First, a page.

- New, larger sizes of chocolates and candies for adults to distribute to the “ghouls” and “goblins” in their neighborhoods;
- Scarier and more authentic costumes for children and adults alike; and
- Warnings and tips from public agencies and personal injury law firms about keeping your children safe.
While one can debate the necessity of scarier costumes and additional sugar in children’s diet, there are good reasons for the warnings and safety tips from personal injury law firms. Each year, California personal injury law firms like ours learn of or are called to assist with cases involving children and adults who were injured while trick-or-treating in their neighborhoods.
An Increasing Danger to Children and Adults Alike
Typical Halloween warnings offered by law firms and public safety officials call upon drivers to slow down and keep a sharp eye out for pedestrians walking about – especially in residential neighborhoods. Parents, too, are warned to walk with younger children, carry a flashlight, and discourage children from wearing dark costumes or costumes that obscure their faces and vision. However, there are other precautions parents and children should take to reduce the risk of being struck by a vehicle or otherwise being injured even further:
- Take a cellphone – but keep it put away while walking. If you are permitting your children to trick-or-treat by themselves, it makes sense to allow your children to take a cellphone with them in case of trouble. However, your children should be told to not walk while using the cellphone. Using a cellphone distracts your child from his or her surroundings, and your child can unintentionally walk into a street before looking for traffic or trip on an obstruction on the sidewalk if he or she is not paying attention.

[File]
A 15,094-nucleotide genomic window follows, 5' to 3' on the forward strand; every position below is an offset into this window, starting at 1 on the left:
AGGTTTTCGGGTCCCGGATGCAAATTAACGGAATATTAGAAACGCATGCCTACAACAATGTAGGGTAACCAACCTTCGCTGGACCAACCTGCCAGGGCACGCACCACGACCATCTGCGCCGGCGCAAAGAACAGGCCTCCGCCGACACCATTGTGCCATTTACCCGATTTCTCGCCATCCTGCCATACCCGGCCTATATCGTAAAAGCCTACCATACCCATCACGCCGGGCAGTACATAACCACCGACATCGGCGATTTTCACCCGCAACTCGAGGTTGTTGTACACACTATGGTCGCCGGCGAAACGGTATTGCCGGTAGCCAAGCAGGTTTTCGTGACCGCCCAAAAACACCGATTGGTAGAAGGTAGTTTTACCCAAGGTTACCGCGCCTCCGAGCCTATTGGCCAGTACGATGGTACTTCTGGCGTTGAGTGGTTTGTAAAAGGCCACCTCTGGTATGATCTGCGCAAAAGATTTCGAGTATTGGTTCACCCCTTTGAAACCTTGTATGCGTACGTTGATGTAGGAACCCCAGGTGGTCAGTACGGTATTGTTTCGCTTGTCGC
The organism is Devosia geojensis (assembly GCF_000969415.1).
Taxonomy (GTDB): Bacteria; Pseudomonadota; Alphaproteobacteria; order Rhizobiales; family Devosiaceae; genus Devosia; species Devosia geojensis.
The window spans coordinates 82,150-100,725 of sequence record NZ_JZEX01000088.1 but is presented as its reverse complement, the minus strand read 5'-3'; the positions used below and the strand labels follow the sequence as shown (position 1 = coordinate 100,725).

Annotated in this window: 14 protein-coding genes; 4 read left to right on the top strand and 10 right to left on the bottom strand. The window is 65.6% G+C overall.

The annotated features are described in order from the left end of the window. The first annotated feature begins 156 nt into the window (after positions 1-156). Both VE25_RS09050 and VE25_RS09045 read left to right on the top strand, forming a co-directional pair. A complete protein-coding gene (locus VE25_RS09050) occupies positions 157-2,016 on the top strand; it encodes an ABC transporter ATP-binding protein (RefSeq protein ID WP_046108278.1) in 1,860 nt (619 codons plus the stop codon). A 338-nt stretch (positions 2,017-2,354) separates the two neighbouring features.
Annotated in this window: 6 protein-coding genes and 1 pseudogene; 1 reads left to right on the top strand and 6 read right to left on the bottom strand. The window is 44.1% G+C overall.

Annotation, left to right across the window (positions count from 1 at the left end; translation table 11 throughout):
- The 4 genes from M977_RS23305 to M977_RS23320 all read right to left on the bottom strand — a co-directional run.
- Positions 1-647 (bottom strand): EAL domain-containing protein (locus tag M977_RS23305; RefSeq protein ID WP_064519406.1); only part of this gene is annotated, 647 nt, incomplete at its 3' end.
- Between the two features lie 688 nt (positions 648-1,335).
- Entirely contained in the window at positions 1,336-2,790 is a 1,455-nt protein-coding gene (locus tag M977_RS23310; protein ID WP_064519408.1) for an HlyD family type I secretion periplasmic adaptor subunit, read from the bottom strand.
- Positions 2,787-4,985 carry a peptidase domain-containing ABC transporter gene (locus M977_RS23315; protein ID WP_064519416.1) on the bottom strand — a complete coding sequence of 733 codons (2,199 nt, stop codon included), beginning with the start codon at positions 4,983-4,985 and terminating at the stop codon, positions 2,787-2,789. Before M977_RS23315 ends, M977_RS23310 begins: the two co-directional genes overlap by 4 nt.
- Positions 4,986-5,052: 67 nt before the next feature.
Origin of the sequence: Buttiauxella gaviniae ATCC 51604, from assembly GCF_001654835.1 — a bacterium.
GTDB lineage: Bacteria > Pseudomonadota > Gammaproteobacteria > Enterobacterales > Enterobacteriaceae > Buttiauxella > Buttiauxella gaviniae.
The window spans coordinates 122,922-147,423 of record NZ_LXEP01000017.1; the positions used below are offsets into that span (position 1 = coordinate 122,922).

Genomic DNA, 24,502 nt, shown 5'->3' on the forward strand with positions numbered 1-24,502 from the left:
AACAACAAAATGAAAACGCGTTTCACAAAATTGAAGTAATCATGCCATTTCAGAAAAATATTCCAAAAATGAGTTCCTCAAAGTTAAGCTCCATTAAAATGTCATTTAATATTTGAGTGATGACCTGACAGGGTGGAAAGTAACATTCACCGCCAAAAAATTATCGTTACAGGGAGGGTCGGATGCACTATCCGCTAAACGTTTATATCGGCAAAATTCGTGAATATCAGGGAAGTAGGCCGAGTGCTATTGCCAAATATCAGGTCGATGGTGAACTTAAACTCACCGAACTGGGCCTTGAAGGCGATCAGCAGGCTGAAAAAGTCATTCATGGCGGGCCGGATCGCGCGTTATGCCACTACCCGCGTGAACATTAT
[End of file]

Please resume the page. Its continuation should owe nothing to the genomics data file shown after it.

- Do not enter the home of anyone with whom they are not familiar. Some individuals love Halloween and decorate the inside and outside of their houses for the occasion. However, children should be discouraged from entering the house of someone they do not know. If a child is invited inside for candy or scares, the child should decline and continue on with his or her trick-or-treating. The child should be encouraged to call for help if the individual is too insistent or if the child feels threatened. If the child wants to go inside, he or she should have a trusted adult friend or family member enter the home with him or her.
- Keep parents informed of their location. Parents and children should review where the children are permitted to trick-or-treat and what path they will take to visit houses on Halloween night. Some parents will have their children call and give “status updates” at predetermined times so that parents can know where their children are at and where they plan to go next. Thanks to technology and apps like “Find My iPhone,” parents may be able to track their children using the children’s phones’ GPS function.
Halloween can – and should – be a fun and safe night for children. With a little bit of preplanning and a safety-oriented mindset, this goal can be achieved.
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